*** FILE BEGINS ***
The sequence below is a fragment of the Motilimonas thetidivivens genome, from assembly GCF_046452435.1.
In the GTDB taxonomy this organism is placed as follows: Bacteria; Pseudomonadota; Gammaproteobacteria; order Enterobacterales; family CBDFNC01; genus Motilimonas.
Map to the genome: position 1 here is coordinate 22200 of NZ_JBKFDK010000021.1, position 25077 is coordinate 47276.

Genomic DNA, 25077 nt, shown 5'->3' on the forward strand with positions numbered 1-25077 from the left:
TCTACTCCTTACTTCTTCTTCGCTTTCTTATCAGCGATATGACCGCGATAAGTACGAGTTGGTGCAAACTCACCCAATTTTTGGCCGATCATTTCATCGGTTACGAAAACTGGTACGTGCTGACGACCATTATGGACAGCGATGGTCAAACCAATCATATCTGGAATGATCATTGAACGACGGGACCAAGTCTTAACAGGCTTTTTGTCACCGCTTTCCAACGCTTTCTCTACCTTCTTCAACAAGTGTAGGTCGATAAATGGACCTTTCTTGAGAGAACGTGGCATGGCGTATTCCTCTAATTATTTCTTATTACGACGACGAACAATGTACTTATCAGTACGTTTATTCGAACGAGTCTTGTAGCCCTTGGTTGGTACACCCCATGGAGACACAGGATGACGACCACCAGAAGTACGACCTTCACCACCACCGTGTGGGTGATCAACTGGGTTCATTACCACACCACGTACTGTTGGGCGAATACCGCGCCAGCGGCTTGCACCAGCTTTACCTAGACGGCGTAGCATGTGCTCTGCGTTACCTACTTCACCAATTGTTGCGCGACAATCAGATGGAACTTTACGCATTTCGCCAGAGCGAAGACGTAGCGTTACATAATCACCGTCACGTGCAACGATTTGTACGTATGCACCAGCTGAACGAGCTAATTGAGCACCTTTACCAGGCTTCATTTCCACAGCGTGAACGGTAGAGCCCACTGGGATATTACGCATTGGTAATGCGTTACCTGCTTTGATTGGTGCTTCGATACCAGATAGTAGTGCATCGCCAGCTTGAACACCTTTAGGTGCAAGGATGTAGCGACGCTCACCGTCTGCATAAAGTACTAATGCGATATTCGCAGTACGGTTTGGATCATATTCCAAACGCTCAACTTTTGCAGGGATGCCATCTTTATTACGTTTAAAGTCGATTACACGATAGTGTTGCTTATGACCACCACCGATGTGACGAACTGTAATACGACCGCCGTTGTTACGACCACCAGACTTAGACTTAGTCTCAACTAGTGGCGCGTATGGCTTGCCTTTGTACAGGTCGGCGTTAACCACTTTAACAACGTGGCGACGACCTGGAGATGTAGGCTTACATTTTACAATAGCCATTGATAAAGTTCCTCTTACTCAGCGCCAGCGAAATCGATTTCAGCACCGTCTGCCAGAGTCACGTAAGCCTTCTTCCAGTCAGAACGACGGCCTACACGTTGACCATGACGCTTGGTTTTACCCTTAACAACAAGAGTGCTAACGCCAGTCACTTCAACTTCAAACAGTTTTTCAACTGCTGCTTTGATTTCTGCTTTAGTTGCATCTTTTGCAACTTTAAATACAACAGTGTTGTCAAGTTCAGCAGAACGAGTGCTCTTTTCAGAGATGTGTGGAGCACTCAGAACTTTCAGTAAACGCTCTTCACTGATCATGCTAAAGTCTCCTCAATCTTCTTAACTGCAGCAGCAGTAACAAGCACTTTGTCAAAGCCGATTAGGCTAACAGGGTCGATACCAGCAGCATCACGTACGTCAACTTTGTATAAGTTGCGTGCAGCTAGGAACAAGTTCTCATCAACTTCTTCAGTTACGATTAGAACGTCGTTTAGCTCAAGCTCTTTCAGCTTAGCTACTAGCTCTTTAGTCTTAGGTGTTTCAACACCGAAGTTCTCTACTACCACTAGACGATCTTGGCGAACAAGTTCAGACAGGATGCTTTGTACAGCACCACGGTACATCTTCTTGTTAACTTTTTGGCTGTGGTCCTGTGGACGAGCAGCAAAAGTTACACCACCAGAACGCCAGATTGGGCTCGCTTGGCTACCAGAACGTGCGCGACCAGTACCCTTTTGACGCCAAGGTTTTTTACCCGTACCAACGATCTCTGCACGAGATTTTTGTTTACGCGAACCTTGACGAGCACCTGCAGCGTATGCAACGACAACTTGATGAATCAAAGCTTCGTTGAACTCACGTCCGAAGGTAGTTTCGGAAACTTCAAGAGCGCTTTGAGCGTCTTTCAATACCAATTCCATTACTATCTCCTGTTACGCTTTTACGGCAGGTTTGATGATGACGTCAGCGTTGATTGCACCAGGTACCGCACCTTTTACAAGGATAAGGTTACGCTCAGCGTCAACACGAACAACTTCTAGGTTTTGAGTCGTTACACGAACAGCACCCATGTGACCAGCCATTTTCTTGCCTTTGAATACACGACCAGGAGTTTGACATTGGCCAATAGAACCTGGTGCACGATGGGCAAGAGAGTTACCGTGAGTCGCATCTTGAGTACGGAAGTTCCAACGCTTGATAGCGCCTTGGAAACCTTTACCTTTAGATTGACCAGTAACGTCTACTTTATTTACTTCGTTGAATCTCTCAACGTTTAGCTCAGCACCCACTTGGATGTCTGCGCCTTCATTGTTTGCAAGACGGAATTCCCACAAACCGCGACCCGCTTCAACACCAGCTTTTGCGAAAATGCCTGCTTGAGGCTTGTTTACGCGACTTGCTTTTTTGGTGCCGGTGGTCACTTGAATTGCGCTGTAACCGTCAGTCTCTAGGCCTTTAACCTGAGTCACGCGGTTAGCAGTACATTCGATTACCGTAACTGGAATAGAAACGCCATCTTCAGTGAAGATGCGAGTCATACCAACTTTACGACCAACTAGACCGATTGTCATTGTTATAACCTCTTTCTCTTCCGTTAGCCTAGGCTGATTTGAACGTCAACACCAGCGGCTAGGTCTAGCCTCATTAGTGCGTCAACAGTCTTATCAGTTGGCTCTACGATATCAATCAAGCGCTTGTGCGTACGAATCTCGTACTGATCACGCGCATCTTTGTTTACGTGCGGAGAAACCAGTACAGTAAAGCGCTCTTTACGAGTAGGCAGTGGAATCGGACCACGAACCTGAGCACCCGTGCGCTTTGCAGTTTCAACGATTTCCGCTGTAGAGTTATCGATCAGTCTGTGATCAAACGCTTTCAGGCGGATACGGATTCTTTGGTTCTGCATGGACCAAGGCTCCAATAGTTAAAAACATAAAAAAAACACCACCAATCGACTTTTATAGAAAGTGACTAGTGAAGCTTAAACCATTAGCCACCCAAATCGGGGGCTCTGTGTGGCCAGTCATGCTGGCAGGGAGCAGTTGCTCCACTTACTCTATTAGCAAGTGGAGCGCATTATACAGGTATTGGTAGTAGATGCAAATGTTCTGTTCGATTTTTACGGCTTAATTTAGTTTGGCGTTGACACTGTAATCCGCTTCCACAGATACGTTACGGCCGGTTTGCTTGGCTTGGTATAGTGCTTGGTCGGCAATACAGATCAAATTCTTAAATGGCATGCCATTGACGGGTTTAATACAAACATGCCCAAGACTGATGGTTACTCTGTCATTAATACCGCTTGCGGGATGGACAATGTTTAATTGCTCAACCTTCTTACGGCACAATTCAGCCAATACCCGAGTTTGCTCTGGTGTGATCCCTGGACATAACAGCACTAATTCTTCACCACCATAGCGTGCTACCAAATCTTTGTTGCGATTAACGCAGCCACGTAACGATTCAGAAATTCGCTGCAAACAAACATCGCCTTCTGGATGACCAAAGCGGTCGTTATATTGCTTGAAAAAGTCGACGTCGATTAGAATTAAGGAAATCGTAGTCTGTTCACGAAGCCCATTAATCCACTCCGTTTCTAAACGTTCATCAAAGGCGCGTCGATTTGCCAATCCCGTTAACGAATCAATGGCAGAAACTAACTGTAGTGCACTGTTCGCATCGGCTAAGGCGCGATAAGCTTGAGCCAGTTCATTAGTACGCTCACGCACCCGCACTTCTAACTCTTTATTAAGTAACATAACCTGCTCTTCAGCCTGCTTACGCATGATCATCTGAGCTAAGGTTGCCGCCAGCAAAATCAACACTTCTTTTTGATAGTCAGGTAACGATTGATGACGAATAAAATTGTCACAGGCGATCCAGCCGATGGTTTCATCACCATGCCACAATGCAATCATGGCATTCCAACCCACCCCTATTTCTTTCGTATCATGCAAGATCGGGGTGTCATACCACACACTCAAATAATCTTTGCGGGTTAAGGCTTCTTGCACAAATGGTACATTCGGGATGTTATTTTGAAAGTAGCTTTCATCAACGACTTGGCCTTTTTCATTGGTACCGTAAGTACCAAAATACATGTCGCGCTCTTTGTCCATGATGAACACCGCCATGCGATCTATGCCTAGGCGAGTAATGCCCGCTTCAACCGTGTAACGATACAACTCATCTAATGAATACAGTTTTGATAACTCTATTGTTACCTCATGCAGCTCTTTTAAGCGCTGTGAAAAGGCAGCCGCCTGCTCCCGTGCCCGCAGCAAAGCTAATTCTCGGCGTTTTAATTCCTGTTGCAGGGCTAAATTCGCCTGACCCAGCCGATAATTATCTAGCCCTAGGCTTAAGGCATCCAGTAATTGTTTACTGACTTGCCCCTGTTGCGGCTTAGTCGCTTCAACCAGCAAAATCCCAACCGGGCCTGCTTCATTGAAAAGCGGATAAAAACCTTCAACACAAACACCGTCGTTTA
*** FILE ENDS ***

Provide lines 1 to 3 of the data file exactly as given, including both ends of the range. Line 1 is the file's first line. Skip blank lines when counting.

The sequence below is a fragment of the Motilimonas thetidivivens genome, from assembly GCF_046452435.1.
In the GTDB taxonomy this organism is placed as follows: Bacteria; Pseudomonadota; Gammaproteobacteria; order Enterobacterales; family CBDFNC01; genus Motilimonas.
Map to the genome: position 1 here is coordinate 22200 of NZ_JBKFDK010000021.1, position 25077 is coordinate 47276.